There are plenty of insanely fast ways to acquire images, but in a lab in UCLA, engineers have created the world's fastest 2D camera. It's so fast, it can image 36.7 million fully-2D frames every second — and it could revolutionise the way we screen for cancer.
The camera is actually part of a microscope set-up, and it uses a process known as STEAM: serial time-encoded amplified microscopy, a system which uses laser light to create images. It has a shutter speed of just 27 picoseconds, which means it can take 36.7 million frames per second.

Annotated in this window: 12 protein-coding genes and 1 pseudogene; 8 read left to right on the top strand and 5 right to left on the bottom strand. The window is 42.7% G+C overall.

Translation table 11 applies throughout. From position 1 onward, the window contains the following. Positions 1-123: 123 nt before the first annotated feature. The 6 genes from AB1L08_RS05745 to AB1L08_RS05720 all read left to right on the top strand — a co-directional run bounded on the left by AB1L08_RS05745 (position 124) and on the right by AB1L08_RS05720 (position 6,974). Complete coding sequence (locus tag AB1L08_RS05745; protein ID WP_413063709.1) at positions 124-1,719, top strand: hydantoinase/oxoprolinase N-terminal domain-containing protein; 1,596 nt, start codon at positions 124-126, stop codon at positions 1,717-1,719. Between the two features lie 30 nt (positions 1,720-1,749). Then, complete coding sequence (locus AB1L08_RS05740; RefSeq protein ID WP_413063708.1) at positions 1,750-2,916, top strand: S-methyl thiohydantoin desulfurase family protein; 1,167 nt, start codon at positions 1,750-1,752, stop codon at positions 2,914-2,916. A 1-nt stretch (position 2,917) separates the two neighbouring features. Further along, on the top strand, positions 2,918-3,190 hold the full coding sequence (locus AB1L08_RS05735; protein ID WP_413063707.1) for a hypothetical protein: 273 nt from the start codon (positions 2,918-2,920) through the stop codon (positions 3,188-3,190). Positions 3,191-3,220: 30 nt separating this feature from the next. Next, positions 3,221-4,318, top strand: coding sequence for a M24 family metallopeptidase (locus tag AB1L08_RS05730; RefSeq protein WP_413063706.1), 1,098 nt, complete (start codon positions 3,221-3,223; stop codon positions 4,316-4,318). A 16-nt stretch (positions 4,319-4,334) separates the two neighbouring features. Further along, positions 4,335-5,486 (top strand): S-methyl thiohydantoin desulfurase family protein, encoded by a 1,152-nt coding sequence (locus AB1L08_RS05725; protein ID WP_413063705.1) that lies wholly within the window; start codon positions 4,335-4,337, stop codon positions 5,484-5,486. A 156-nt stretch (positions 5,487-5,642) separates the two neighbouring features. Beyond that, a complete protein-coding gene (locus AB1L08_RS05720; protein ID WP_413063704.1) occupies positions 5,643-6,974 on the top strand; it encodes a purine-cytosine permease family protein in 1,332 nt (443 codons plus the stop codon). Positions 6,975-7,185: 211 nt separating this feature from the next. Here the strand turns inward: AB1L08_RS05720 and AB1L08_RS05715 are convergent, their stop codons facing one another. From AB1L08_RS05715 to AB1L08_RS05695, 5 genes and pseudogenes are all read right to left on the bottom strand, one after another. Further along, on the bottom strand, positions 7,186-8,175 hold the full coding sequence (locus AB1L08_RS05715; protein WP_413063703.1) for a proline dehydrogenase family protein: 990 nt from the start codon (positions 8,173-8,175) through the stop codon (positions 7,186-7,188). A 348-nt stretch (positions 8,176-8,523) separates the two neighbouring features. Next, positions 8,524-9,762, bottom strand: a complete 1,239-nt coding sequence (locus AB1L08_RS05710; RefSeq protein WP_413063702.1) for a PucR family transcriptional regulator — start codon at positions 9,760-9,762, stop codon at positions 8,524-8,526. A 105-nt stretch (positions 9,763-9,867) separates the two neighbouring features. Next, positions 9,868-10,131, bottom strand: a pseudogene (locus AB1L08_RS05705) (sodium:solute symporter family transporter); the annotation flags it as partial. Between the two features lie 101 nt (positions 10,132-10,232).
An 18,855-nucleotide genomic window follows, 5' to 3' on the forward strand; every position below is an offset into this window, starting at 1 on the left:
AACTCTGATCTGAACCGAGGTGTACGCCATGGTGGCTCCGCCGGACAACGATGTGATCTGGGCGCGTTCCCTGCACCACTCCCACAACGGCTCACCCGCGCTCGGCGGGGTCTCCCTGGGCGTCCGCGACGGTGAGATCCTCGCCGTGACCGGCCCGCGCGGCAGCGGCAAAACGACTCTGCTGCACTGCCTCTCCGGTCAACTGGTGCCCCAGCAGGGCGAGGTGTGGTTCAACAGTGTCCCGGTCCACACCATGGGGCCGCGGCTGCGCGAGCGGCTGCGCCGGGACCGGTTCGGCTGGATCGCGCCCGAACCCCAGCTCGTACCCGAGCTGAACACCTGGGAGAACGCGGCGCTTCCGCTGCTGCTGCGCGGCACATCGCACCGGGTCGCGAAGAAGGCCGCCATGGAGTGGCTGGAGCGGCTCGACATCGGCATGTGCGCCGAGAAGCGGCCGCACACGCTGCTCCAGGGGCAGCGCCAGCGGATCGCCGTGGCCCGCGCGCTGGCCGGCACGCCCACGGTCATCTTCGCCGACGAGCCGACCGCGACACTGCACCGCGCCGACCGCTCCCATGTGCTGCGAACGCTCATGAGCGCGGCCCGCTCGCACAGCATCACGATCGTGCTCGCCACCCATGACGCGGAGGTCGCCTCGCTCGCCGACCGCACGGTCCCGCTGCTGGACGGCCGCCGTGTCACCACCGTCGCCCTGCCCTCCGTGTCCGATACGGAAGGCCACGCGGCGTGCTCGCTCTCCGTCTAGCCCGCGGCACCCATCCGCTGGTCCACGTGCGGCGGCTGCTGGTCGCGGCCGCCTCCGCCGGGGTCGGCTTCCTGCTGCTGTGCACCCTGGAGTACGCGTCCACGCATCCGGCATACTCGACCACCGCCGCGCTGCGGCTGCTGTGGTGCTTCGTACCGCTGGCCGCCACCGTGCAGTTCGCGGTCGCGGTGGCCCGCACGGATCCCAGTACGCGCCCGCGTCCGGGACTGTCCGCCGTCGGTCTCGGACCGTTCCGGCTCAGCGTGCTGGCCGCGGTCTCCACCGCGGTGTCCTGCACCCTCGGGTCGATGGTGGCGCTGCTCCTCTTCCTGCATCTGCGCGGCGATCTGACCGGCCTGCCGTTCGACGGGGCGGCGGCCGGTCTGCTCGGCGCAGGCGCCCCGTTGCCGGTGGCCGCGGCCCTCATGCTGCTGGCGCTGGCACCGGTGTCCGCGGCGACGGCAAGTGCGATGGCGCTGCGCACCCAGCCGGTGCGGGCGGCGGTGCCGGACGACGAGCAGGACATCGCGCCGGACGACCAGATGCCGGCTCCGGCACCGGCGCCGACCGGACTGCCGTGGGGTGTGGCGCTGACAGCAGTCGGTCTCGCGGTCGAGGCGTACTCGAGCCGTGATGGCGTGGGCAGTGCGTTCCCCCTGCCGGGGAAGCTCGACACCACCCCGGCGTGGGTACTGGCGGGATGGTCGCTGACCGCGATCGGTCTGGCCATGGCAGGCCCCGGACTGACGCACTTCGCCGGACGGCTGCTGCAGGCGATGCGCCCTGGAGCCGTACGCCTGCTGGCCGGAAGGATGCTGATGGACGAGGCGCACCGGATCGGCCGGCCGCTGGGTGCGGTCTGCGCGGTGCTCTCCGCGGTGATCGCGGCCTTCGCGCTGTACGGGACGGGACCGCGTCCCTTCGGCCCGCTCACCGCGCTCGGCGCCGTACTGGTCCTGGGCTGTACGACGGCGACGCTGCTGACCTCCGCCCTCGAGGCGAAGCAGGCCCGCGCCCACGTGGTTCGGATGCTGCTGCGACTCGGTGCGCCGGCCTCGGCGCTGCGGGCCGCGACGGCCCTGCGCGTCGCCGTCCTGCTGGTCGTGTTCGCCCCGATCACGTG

Which is all very impressive but... what use is it? Well, it's currently being used to analyse cells. A stream of cells pass under its field of view, at 9mph, and consequently the camera can be used to analyse 100,000 of the things every second. That's 100 times quicker than any previous microscope.
The upshot is that millions of cells can be imaged and then analysed computationally to spot abnormalities. In turn, it's possible to detect incredibly rare cancer cells in blood, with a record-low false positive rate of one in a million.
Image by The Webhamster under Creative Commons license